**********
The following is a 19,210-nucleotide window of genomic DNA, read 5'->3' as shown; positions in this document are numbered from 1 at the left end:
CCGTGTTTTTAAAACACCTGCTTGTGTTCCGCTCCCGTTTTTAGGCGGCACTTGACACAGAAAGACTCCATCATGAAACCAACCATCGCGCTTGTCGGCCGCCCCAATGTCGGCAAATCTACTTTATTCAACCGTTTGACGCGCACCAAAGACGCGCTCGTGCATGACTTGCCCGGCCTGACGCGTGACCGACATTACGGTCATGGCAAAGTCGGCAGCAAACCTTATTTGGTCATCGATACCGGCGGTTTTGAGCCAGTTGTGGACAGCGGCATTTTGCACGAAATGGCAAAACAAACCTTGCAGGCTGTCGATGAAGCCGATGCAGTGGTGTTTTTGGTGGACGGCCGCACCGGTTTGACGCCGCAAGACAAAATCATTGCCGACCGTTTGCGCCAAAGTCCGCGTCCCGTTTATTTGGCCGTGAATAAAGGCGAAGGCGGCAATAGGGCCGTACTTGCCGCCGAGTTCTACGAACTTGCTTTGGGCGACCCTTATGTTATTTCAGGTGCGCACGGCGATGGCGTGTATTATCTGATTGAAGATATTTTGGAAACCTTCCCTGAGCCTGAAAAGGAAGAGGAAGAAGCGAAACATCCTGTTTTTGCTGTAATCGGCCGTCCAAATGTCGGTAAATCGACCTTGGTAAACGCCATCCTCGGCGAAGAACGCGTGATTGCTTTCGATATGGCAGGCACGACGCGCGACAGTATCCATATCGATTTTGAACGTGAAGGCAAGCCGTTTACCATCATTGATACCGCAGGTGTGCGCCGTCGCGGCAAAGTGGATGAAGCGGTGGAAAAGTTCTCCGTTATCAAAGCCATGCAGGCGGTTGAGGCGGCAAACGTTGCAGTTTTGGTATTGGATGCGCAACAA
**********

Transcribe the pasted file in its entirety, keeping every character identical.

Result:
The following is a 19,210-nucleotide window of genomic DNA, read 5'->3' as shown; positions in this document are numbered from 1 at the left end:
CCGTGTTTTTAAAACACCTGCTTGTGTTCCGCTCCCGTTTTTAGGCGGCACTTGACACAGAAAGACTCCATCATGAAACCAACCATCGCGCTTGTCGGCCGCCCCAATGTCGGCAAATCTACTTTATTCAACCGTTTGACGCGCACCAAAGACGCGCTCGTGCATGACTTGCCCGGCCTGACGCGTGACCGACATTACGGTCATGGCAAAGTCGGCAGCAAACCTTATTTGGTCATCGATACCGGCGGTTTTGAGCCAGTTGTGGACAGCGGCATTTTGCACGAAATGGCAAAACAAACCTTGCAGGCTGTCGATGAAGCCGATGCAGTGGTGTTTTTGGTGGACGGCCGCACCGGTTTGACGCCGCAAGACAAAATCATTGCCGACCGTTTGCGCCAAAGTCCGCGTCCCGTTTATTTGGCCGTGAATAAAGGCGAAGGCGGCAATAGGGCCGTACTTGCCGCCGAGTTCTACGAACTTGCTTTGGGCGACCCTTATGTTATTTCAGGTGCGCACGGCGATGGCGTGTATTATCTGATTGAAGATATTTTGGAAACCTTCCCTGAGCCTGAAAAGGAAGAGGAAGAAGCGAAACATCCTGTTTTTGCTGTAATCGGCCGTCCAAATGTCGGTAAATCGACCTTGGTAAACGCCATCCTCGGCGAAGAACGCGTGATTGCTTTCGATATGGCAGGCACGACGCGCGACAGTATCCATATCGATTTTGAACGTGAAGGCAAGCCGTTTACCATCATTGATACCGCAGGTGTGCGCCGTCGCGGCAAAGTGGATGAAGCGGTGGAAAAGTTCTCCGTTATCAAAGCCATGCAGGCGGTTGAGGCGGCAAACGTTGCAGTTTTGGTATTGGATGCGCAACAA